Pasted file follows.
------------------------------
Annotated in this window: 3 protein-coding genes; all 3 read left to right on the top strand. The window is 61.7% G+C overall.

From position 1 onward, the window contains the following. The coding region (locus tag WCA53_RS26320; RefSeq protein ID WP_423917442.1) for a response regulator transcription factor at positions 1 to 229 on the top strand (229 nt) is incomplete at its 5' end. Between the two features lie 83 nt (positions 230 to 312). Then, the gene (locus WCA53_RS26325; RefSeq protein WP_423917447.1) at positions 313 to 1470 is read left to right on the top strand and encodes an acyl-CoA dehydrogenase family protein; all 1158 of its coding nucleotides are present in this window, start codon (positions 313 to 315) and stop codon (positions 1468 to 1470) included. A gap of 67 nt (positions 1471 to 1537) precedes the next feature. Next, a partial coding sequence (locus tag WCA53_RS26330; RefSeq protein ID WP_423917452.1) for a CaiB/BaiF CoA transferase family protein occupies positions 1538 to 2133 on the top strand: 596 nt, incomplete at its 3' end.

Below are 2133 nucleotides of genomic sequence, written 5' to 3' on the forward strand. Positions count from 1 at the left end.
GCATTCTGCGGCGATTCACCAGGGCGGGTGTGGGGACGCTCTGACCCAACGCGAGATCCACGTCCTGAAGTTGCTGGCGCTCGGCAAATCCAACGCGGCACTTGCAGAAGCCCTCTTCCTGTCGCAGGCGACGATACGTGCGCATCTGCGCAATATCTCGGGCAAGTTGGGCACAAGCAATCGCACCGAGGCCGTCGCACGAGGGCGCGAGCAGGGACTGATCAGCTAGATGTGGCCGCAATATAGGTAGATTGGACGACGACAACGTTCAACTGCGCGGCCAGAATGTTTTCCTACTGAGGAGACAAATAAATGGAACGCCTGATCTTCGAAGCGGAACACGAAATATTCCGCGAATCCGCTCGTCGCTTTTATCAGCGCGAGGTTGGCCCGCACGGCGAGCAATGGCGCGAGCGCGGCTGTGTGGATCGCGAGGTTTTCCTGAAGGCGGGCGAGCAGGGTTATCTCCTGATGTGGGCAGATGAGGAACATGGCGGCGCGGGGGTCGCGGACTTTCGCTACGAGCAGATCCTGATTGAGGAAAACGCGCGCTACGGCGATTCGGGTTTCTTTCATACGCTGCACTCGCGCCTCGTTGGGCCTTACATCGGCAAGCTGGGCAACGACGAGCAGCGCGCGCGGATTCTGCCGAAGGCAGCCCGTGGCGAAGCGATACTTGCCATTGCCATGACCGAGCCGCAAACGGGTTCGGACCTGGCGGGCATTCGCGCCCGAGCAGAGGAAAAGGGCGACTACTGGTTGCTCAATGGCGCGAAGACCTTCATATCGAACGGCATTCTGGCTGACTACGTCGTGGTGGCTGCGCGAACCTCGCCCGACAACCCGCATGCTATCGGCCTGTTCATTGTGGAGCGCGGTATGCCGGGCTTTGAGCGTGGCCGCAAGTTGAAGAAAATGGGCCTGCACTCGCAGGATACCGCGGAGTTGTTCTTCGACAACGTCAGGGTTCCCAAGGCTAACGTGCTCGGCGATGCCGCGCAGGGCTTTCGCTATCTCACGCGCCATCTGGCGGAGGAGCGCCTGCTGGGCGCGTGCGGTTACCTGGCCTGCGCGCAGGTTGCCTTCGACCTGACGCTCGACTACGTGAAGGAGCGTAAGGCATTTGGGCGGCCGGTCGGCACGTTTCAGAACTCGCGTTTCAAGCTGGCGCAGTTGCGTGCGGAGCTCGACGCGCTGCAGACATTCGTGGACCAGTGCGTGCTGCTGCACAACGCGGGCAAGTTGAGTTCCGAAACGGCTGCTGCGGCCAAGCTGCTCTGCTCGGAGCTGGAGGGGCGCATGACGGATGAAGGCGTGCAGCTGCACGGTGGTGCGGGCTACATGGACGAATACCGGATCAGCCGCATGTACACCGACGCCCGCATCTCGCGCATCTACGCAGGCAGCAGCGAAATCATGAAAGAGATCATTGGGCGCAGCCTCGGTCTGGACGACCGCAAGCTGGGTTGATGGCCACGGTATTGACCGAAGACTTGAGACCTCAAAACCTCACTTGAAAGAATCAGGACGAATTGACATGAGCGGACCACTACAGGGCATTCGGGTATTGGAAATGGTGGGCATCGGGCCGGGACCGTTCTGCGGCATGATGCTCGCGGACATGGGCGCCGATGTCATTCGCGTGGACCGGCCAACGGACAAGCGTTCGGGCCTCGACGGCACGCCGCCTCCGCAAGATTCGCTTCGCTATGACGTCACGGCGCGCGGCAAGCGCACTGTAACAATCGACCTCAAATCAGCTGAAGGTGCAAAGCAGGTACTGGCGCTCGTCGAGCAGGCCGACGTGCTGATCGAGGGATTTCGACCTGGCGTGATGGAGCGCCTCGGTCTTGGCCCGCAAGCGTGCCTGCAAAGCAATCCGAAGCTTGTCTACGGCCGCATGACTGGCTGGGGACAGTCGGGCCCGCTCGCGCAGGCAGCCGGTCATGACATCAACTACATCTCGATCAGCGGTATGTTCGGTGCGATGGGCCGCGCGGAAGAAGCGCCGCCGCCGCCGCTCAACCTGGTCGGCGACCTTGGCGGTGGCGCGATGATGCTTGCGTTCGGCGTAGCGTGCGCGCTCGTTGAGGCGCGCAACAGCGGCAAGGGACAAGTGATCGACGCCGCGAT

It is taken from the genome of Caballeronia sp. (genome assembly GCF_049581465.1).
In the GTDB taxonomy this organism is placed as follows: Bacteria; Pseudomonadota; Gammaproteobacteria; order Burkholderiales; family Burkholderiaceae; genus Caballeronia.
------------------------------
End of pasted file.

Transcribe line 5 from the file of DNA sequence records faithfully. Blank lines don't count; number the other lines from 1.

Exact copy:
It is taken from the genome of Caballeronia sp. (genome assembly GCF_049581465.1).